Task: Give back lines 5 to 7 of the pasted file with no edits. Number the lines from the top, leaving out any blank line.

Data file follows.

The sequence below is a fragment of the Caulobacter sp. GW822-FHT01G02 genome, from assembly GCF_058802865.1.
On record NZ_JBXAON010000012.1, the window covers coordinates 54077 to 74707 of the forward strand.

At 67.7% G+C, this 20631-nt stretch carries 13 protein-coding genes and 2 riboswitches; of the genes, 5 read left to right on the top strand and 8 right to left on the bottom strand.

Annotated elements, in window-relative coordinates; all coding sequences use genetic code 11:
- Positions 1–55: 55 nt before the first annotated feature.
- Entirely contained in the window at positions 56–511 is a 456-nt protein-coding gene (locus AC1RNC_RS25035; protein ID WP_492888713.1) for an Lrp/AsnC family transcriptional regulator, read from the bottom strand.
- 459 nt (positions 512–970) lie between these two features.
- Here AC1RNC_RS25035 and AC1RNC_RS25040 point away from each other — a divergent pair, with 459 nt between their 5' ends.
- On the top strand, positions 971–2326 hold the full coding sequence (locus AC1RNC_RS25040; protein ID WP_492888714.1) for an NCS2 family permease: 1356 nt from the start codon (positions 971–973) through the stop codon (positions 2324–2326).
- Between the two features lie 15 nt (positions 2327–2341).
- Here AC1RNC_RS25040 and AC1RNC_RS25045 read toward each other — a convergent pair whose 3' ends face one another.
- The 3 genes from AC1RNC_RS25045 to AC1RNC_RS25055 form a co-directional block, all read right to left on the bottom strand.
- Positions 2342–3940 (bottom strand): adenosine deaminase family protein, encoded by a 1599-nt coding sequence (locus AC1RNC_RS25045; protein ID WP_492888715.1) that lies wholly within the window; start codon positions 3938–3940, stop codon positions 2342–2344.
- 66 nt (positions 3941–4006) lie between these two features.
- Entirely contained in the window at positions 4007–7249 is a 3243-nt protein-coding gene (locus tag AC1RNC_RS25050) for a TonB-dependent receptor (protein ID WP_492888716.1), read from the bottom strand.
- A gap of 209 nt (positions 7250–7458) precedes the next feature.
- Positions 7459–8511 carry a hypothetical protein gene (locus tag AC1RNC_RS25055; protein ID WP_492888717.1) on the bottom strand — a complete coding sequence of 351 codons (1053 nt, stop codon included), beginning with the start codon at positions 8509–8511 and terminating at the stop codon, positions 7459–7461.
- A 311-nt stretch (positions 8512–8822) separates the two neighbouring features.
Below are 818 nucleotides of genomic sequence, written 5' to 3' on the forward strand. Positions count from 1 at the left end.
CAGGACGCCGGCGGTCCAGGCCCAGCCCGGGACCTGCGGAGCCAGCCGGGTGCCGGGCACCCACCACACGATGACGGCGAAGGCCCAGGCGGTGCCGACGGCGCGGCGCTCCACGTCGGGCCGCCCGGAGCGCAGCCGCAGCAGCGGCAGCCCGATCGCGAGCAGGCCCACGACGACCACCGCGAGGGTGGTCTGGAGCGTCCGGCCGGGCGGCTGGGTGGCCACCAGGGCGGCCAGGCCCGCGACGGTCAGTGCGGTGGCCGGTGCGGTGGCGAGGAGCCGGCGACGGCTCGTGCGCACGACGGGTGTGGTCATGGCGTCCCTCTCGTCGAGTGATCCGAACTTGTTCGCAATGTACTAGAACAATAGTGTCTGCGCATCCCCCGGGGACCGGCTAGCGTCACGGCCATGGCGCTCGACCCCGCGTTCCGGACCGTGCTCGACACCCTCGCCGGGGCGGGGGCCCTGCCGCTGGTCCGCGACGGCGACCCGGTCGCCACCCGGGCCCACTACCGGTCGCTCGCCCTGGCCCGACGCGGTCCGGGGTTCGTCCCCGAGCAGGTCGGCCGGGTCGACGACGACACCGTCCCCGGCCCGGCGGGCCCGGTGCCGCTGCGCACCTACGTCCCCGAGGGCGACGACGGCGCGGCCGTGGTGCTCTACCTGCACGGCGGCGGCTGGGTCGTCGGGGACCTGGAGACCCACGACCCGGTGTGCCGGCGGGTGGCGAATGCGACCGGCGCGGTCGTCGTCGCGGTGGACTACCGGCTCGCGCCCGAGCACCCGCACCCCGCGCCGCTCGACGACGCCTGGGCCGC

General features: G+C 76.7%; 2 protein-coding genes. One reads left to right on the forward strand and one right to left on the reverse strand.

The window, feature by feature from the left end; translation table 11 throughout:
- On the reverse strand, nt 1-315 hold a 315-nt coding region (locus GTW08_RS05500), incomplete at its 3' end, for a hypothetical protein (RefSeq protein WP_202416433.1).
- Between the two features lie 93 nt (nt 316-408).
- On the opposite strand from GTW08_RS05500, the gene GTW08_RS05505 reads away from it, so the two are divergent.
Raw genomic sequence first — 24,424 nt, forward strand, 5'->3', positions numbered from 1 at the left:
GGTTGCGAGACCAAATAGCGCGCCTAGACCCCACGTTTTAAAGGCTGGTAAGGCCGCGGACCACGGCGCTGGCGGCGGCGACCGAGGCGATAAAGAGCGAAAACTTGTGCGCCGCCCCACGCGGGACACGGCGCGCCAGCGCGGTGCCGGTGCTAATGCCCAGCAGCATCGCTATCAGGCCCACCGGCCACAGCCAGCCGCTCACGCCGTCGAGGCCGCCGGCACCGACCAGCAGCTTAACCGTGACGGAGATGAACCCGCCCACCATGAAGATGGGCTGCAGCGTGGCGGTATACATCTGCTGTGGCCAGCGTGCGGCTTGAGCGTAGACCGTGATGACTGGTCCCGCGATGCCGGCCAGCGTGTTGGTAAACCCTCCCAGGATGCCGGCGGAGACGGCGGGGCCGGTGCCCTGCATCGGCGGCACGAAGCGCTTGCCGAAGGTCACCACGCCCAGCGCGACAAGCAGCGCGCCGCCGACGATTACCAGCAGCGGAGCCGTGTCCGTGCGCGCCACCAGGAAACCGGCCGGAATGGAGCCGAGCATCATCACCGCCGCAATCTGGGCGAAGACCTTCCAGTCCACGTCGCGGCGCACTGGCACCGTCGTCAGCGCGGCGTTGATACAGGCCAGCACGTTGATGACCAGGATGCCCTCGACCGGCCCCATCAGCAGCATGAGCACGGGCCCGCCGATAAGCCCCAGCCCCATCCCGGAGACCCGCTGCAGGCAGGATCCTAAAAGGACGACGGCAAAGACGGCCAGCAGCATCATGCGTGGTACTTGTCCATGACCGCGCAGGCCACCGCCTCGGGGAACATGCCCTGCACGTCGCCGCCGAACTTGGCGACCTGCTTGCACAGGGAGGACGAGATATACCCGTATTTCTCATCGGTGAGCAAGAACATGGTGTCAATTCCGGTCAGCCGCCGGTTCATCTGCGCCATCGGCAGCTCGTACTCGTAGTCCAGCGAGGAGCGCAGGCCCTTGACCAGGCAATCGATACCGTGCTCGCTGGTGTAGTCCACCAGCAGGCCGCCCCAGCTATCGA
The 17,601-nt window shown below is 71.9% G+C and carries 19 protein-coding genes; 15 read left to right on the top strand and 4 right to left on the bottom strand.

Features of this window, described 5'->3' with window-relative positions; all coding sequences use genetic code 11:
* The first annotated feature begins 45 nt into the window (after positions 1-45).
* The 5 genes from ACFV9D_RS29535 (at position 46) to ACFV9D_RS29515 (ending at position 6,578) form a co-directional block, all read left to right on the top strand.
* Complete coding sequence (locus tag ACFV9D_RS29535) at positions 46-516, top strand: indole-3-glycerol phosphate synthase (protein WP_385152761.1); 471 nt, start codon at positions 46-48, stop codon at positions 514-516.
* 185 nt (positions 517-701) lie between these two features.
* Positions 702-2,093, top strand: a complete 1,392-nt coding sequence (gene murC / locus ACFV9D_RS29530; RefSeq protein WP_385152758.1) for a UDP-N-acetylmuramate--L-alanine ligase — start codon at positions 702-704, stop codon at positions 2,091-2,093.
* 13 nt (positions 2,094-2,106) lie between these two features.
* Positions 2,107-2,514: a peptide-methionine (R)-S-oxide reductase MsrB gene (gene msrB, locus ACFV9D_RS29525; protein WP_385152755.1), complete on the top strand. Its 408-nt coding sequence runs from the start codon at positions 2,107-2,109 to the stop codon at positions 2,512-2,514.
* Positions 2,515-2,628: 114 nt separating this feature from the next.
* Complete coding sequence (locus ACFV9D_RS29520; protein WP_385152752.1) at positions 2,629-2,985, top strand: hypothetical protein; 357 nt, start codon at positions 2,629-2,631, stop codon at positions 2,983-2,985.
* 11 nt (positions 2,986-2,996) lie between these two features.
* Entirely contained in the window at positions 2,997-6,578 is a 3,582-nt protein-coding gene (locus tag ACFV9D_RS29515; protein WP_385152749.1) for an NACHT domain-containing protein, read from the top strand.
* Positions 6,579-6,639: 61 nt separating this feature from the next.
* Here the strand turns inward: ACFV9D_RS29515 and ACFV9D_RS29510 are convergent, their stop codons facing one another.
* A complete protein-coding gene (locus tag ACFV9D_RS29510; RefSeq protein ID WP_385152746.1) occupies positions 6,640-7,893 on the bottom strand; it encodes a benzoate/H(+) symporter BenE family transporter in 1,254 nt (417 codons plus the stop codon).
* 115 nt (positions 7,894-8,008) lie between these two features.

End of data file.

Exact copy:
- Positions 1–55: 55 nt before the first annotated feature.
- Entirely contained in the window at positions 56–511 is a 456-nt protein-coding gene (locus AC1RNC_RS25035; protein ID WP_492888713.1) for an Lrp/AsnC family transcriptional regulator, read from the bottom strand.
- 459 nt (positions 512–970) lie between these two features.